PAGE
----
Families, castes, and other pre-existing organisations that offer membership to individuals are considered primary groups. While someone may decide to join a secondary group in order to accomplish specific objectives.
A formal group has clearly stated rules, expectations for each member, and well-defined standards. The reverse side, there aren't any fixed rules and regulations in an informal gathering.
Components of Group
A member's status may be determined by their physical characteristics, usefulness to the organization's goals, and conformity to group norms.
Roles outline the expected behaviours from various group members who hold particular roles within the group.
Norms are the unspoken guidelines that govern how a group's members ought to or ought not to behave.
The factor that keeps a group together is cohesiveness. Cohesiveness describes how fervently group members want to stay together.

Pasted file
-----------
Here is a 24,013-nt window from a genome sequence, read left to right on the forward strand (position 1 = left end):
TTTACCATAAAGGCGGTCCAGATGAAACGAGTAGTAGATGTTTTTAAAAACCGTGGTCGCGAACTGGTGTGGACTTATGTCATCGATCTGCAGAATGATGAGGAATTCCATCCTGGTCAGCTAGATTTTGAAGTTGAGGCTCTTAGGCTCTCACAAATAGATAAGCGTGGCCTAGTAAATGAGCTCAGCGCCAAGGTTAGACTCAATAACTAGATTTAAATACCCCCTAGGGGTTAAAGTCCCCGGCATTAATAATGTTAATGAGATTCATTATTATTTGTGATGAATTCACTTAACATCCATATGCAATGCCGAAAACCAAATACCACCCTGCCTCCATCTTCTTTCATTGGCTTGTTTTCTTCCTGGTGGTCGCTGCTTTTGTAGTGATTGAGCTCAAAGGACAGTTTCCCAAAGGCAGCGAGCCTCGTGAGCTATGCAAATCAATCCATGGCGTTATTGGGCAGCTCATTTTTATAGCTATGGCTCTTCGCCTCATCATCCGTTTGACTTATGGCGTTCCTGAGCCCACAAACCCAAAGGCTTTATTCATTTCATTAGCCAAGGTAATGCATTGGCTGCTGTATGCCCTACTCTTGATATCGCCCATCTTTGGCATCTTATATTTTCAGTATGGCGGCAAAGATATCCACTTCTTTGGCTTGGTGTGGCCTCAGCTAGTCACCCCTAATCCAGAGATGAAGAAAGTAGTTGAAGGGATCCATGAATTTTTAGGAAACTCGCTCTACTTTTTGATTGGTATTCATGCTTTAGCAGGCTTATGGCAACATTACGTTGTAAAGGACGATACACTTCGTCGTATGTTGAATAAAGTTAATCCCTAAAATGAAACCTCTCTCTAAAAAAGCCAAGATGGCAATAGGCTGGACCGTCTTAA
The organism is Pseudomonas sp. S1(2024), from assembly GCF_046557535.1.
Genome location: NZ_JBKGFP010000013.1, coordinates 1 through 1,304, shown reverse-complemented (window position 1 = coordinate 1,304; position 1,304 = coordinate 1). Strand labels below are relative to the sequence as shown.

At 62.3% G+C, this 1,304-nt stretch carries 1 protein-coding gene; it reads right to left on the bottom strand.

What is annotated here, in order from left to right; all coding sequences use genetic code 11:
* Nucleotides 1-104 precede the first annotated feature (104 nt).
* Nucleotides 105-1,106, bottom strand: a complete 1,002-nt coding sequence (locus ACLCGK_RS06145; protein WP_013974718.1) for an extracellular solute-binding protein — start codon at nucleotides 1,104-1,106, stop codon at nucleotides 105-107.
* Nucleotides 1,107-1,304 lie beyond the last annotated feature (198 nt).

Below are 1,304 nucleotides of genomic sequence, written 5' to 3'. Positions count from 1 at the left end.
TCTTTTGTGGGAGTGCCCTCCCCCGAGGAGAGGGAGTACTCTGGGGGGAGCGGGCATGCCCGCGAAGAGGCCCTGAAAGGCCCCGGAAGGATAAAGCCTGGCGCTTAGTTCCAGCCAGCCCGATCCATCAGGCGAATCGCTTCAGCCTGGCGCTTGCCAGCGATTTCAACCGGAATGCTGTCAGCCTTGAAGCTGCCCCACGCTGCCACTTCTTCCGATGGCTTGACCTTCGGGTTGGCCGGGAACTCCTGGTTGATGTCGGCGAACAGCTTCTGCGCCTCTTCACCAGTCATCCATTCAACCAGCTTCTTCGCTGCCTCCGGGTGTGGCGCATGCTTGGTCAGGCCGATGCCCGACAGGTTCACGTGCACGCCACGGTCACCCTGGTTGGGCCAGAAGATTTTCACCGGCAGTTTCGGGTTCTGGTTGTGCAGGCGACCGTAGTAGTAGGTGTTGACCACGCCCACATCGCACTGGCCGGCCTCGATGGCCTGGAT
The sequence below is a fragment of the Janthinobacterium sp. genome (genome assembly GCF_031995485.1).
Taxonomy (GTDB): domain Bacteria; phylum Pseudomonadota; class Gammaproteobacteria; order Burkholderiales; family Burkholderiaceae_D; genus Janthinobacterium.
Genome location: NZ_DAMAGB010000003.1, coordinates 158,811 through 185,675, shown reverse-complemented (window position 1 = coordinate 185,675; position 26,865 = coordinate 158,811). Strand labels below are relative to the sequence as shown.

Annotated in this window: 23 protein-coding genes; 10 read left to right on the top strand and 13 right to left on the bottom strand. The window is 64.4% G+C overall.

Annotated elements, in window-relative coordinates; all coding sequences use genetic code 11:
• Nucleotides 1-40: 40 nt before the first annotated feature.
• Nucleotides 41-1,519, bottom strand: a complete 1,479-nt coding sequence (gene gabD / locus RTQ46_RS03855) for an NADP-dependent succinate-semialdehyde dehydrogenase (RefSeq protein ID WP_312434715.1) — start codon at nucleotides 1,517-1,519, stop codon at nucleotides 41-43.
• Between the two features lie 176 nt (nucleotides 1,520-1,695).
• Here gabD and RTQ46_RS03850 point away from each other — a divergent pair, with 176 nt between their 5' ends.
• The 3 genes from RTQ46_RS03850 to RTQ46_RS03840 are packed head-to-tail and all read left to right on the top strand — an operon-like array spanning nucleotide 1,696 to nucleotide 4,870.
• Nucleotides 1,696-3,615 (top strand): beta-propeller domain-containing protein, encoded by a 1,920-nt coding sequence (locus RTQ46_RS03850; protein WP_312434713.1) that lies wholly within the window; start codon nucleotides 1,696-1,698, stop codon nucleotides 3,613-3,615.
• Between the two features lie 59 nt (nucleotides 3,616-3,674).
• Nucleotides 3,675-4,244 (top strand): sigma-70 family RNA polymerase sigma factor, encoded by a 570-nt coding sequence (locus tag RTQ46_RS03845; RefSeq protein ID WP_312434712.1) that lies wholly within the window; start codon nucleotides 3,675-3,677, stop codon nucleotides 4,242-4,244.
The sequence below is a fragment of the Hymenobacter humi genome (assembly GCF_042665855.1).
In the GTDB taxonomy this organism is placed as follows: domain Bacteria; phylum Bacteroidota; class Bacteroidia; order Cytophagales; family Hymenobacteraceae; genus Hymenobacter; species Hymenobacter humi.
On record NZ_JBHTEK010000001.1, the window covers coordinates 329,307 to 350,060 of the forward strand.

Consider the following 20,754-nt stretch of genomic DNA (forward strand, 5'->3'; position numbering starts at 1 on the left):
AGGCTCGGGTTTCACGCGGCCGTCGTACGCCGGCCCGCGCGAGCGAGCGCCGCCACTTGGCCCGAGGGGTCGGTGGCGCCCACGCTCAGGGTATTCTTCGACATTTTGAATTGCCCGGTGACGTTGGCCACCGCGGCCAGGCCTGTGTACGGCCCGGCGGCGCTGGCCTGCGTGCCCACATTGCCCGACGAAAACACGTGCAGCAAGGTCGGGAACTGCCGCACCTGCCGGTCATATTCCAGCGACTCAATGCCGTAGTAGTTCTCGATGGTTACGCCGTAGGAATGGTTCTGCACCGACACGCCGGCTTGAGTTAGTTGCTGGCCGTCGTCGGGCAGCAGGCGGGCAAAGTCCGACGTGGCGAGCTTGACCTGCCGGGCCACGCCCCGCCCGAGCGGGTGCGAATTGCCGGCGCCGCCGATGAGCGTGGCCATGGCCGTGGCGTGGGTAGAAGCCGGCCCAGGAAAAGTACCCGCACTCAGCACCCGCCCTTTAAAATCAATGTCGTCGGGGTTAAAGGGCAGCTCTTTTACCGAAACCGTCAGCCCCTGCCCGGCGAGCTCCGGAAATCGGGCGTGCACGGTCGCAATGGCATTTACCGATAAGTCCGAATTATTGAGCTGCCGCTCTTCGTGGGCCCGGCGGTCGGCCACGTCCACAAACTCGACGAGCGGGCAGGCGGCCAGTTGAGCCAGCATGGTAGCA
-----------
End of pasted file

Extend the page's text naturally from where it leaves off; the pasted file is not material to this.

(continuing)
4. Describe the factors affecting conformity and its resistance.
Ans) Factors Affecting Conformity: A variety of factors influence how much people conform to societal standards.
One of the most important elements that determines the degree of conformity we are likely to exhibit to the group's norms is cohesion and the desire to be accepted by that group.
In general, we experience increased pressure to fit in with the group as its membership grows. However, there has been no solid evidence linking the size of the group with the degree of conformity.
Norms can be categorised as either descriptive or injunctive in addition to formal and informal. Injunctive norms inform us what should be done in a scenario, whereas descriptive norms describe what individuals often do in a situation.